Total and urban population

Map 1. Annual population growth, 2020
(Percentage)

Slowdown of world population growth

The steady slowdown in world population growth, taking place since the late 1980s, continued in 2020. According to projections from 2019, not considering the outbreak of COVID-19, world population grew by 1.0 per cent in 2020, or 81 million people, to reach a global total of 7.8 billion. In the coming decades, the slowdown in the rate of population growth is projected to continue. By 2050, it is forecast to fall below 0.5 per cent per year.

The population of Africa is growing especially fast. In 2020, with a rate of 2.5 per cent, it increased at more than double the pace of the world total. Several economies in Sub-Saharan Africa recorded growth rates well above 3 per cent. Rates higher than the global average were also common in Western, Southern and South-Eastern Asia and in parts of South America. Developed economies experienced generally low population growth, 0.2 per cent on average. In 2020, population was expected to have declined in several Eastern and Southern European economies, as well as, for example, Venezuela, Cuba, Georgia and Japan.

Figure 1. Annual growth rate of world population
(Percentage)

Developing economies drive population growth

Figure 2. World population by group of economies
(Billions)

Over the last 30 years, the world population has increased by 2.5 billion people. Most of this growth occurred in developing economies, mainly in Asia and Oceania. Today, 84 per cent of the world’s population live in a developing economy. In 1990, this figure was only 77 per cent.

In the next 30 years, global population is projected to grow by 1.9 billion people. The population of the developing world will continue to grow. The population of Africa alone is projected to grow by 1.1 billion. One quarter of the world population will live in Africa, as compared to one sixth today.

Urbanization continues

All over the world, a growing proportion of the population lives in cities. In 2010, 51.6 per cent lived in urban areas. By 2020, the share of urban population increased to 56.2 per cent. It is generally higher in the developed (79.2 per cent in 2020) than in the developing world (51.6 per cent). In LDCs, the people living in urban areas are in the minority (34.6 per cent).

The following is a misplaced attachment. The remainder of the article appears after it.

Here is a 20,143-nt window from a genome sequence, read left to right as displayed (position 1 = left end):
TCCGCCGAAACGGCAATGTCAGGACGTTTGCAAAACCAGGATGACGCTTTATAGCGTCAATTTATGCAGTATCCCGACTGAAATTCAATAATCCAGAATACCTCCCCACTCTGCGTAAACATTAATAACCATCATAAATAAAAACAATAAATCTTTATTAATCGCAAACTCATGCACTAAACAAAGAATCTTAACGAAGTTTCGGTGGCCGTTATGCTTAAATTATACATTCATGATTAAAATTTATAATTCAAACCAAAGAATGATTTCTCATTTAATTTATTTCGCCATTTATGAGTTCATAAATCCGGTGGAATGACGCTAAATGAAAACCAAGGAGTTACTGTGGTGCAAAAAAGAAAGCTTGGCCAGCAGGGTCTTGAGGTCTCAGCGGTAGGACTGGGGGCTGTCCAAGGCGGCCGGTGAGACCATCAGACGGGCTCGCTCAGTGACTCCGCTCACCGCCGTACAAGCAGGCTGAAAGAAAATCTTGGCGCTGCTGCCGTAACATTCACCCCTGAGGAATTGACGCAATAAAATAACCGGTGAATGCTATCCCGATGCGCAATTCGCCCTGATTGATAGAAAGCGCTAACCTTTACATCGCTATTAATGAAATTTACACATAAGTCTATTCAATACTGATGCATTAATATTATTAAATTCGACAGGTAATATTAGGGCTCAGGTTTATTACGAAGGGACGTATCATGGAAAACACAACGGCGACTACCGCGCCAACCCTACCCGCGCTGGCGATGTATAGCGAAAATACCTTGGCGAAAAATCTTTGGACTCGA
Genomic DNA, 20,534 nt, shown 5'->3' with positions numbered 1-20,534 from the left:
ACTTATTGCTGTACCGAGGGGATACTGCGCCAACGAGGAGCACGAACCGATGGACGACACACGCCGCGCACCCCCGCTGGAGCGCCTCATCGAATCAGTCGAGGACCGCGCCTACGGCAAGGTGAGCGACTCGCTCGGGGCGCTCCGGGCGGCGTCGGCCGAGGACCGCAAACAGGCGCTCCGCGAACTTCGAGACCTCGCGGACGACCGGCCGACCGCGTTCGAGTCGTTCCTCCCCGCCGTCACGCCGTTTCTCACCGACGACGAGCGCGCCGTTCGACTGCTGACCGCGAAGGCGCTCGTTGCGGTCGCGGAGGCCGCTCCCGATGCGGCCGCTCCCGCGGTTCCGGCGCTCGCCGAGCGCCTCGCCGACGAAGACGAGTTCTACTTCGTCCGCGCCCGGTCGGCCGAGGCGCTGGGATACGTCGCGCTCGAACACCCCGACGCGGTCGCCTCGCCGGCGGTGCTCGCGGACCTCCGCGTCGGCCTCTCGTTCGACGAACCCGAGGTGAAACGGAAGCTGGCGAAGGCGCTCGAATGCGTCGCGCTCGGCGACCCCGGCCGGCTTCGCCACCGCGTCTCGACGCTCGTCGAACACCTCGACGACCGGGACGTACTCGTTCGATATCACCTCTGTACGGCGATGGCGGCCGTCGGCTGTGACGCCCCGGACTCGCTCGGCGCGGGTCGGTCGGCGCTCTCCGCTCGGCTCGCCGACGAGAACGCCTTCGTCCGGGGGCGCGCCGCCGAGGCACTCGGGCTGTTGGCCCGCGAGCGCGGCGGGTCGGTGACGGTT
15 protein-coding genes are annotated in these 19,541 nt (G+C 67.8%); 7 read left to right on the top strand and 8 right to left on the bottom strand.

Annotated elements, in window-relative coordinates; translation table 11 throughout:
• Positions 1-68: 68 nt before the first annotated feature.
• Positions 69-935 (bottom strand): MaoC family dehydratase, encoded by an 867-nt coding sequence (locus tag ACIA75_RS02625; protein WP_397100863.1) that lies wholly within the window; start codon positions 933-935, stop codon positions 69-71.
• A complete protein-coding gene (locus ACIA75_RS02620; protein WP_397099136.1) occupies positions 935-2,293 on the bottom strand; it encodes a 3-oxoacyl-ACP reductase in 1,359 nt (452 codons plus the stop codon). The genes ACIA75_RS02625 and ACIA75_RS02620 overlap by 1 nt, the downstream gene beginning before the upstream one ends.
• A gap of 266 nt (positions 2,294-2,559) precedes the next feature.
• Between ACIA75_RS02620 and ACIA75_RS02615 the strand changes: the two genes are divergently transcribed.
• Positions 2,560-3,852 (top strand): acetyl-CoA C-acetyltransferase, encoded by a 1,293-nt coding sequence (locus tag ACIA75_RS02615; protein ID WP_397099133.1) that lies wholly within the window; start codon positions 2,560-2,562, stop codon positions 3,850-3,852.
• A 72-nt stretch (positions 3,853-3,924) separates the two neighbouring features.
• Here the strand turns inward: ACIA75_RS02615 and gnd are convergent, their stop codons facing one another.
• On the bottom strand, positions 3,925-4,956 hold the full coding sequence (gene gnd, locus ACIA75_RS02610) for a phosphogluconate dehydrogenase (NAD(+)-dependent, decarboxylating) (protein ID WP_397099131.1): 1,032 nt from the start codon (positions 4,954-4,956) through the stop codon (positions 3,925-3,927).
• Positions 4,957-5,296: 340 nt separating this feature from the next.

Over the last ten years, urbanization has been most pronounced in developing economies, especially in Asia and Oceania, which saw the urbanization rate increase from 43.1 in 2010 to 49.8 per cent in 2020. By contrast, further urbanization in the developing economies of America has been relatively modest. Urbanization levels in this region are already comparable to developed economies.

Figure 3. Urban population by group of economies
(Percentage of total population)

Concepts and definitions

The population estimates and projections reported in this chapter represent the population present in an economy (including residents, migrants and refugees) as of 1 July of a given year -—
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The figures for the years from 2020 to 2050 are based on the medium fertility variant projection. The assumptions for these projections imply that the average fertility rate of the world will decline from 2.5 births per woman in 2019 to 2.2 in 2050. The United Nations also produce other projection variants. Their outcome is highly dependent on the path that future fertility takes -—
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. Projections were made in 2019 and the effects of the COVID-19 pandemic are currently unknown -—
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Urban population is defined as the population living in areas classified as urban according to the criteria used by each country or territory -—
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Summary tables

Table 1. Total population by group of economies
    Table 2. Urban population by group of economies
      Table 3. Most populated economies

        References

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